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Wound Care

If there are white gauze dressings covering your wounds, they may be removed 24 hours following surgery. Underneath you will find Steri-Strips, small white pieces of tape. Please leave these alone. They typically fall off within two weeks of surgery. You may gently shower 24 hours after surgery, trying not to remove the Steri-Strips. You may take a bath 14 days after surgery.

Your wounds may be closed with glue instead of Steri-Strips, with or without an outer gauze dressing. If so, follow the instructions above; the glue will peel off within 2 weeks of surgery.

Expect some swelling after surgery which will progressively disappear over 1 – 3 weeks. Minor bruising is commonplace and usually resolves in a week.


Following surgery, there are no absolute dietary restrictions. Your regular diet is fine, but always best to begin with bland food, such as chicken noodle soup, crackers, Gatorade, tea, etc. and gradually work towards a normal, healthy diet.

Physical Activity

Please avoid lifting greater than 20 pounds and physically or athletically vigorous activity for two weeks. Also avoid hyperextending the neck for a week. This will give time for the closed incision to comfortably heal. Mild next extension, and regular side to side and downward head movements should be well tolerated. Driving is allowed after 24 to 48 hours and if you are not taking narcotic medication.


You should resume all your home medications except for aspirin and other anticoagulants, which should be discontinued for at least a week following surgery unless other arrangements have been made with your physician.

Depending on the extent of thyroid removal and the underlying thyroid condition, you may require thyroid hormone replacement. However, you’ll be fine without it for the initial several days to a week postoperatively. Your treatment will be determined by your physician at the time of surgery or during your follow-up appointment.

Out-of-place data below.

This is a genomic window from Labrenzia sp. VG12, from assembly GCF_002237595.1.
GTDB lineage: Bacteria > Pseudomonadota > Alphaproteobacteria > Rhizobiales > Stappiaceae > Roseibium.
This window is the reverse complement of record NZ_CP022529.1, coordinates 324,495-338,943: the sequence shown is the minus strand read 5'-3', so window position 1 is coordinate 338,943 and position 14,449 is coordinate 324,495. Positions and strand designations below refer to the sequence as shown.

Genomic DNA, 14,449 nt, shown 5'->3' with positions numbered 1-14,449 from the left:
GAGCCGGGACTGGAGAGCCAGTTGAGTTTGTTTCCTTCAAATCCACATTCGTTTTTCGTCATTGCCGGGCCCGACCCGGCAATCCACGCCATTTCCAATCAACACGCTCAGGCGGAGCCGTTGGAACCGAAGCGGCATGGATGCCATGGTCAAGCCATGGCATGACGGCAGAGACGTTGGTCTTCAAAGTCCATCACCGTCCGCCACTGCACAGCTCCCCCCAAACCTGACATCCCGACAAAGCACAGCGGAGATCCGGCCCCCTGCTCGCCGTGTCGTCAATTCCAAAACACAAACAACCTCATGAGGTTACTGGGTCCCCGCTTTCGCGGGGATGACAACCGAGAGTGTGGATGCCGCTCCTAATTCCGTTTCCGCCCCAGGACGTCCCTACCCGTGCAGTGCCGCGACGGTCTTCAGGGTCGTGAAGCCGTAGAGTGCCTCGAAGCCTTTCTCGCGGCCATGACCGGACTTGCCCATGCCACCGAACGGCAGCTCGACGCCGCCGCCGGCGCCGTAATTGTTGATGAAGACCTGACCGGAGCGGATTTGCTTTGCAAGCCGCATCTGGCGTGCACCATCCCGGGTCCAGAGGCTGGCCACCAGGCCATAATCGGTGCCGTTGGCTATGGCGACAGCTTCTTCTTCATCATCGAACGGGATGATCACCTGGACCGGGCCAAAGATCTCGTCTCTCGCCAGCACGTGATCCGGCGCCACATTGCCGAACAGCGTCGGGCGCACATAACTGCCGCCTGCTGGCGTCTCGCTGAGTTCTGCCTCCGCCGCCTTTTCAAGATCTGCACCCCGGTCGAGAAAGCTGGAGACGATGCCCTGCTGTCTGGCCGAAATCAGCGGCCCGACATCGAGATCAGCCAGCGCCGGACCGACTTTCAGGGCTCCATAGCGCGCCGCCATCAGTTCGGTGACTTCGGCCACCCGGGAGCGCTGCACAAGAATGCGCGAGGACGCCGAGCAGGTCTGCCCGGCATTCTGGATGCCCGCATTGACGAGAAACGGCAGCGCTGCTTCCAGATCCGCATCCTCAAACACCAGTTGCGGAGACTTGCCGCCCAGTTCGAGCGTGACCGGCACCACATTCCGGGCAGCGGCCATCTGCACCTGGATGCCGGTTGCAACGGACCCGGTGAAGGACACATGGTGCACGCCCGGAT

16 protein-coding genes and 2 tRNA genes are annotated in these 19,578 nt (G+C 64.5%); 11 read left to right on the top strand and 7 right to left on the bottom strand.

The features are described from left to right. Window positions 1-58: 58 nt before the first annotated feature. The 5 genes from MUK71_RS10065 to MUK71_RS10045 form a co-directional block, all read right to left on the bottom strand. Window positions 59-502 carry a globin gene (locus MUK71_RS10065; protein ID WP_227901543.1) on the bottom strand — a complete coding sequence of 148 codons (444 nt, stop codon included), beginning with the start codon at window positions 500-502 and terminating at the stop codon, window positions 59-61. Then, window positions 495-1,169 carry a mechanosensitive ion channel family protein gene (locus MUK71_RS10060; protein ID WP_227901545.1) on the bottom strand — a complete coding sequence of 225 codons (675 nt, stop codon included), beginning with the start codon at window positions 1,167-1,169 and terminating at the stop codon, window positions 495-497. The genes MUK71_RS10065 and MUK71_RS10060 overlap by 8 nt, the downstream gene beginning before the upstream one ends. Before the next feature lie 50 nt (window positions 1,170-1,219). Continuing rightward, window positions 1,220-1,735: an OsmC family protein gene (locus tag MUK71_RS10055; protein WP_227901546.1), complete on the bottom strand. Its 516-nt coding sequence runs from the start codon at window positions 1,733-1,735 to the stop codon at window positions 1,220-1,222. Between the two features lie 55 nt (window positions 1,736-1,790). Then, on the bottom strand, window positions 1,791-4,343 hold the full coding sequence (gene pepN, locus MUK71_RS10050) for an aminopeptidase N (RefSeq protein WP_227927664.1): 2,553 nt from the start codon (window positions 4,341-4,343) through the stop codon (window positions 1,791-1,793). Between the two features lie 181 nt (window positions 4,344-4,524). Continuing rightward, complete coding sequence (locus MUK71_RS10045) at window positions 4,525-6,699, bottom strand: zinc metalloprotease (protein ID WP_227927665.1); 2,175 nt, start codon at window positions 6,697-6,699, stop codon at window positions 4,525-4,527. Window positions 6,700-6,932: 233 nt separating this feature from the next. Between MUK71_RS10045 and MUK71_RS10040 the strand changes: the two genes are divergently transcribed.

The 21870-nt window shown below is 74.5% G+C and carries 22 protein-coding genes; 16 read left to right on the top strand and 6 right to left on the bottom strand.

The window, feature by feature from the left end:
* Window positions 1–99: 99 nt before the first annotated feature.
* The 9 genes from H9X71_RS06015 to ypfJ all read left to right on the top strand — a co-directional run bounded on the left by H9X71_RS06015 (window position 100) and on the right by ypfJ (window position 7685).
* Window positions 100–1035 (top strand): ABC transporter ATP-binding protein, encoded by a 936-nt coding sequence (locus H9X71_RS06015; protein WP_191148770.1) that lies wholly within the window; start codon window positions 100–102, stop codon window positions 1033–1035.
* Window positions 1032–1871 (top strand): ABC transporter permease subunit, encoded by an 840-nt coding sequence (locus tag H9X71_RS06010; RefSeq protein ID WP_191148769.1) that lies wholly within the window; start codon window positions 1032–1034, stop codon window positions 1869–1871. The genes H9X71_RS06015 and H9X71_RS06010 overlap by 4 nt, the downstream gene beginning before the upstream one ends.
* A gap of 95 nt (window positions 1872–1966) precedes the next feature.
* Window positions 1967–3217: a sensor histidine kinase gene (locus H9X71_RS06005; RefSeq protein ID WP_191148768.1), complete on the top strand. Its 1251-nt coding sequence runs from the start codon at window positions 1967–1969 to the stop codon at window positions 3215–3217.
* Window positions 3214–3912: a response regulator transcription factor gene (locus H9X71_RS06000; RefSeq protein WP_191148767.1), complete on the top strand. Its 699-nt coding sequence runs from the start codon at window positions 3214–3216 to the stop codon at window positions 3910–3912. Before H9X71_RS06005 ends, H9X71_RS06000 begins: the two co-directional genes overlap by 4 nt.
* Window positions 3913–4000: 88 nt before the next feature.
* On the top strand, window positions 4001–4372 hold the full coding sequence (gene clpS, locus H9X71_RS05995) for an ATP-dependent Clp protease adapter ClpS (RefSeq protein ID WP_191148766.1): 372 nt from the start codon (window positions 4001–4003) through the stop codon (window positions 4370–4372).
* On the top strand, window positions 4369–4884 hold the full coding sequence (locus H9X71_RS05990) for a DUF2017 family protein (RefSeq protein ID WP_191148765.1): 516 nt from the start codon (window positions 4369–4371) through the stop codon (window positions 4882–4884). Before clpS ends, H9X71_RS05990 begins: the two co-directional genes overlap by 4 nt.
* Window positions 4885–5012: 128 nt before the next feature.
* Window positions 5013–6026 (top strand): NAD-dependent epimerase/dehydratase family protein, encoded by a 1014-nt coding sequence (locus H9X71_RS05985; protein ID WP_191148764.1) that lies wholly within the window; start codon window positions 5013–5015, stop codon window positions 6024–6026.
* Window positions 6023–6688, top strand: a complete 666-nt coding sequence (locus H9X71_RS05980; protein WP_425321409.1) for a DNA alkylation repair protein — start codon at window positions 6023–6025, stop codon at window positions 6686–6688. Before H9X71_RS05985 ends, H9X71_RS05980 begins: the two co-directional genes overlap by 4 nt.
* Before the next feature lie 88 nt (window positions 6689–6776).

Pain Control

Ice packs on your incisions may be useful during the first 24-48 hours after surgery. Twenty minutes on and twenty minutes off is a good rule of thumb.

Use the prescription pain medication provided at the time of discharge as directed. Be sure to take narcotic pain medication with food so as not to upset your stomach. As soon as possible transition to non-narcotic pain relievers such as Tylenol. If you have no past problems with ulcer disease or gastrointestinal bleeding or allergies to aspirin, you may take Ibuprofen. Do not drive while you are taking a prescription pain medication.

Nausea is common during the post-operative period and may be caused by pain medication. Stopping the pain medication and using Tylenol or ibuprofen will likely help.


Occasionally after thyroid or parathyroid surgery you can develop low blood calcium levels due to temporarily diminished parathyroid gland function. This is called hypocalcemia. Symptoms of hypocalcemia include numbness or tingling around your lips or on your face, or in the hands or feet. Symptoms can also include muscle cramps, spasms, or twitches, especially in the hands, feet, or face. If this occurs, take three Tums (calcium carbonate) tablets, and call our office. We will provide additional instructions to continue the Tums tablets 3 to 4 times a day and prescribe other treatment or tests as needed.

Follow Up Visit

The day after surgery, call our office at (512) 467-7151 to schedule your follow up appointment within 5 – 14 days following discharge from the hospital.

Special Attention

Should you experience a temperature over 101 degrees or have persistent nausea or vomiting or other problems that you think need medical attention, please call us at the office.

You may experience transient sore throat, hoarseness, or mild difficulty swallowing – all of which should resolve with time. Keeping the throat moist with fluids and/or lozenges and voice rest helps.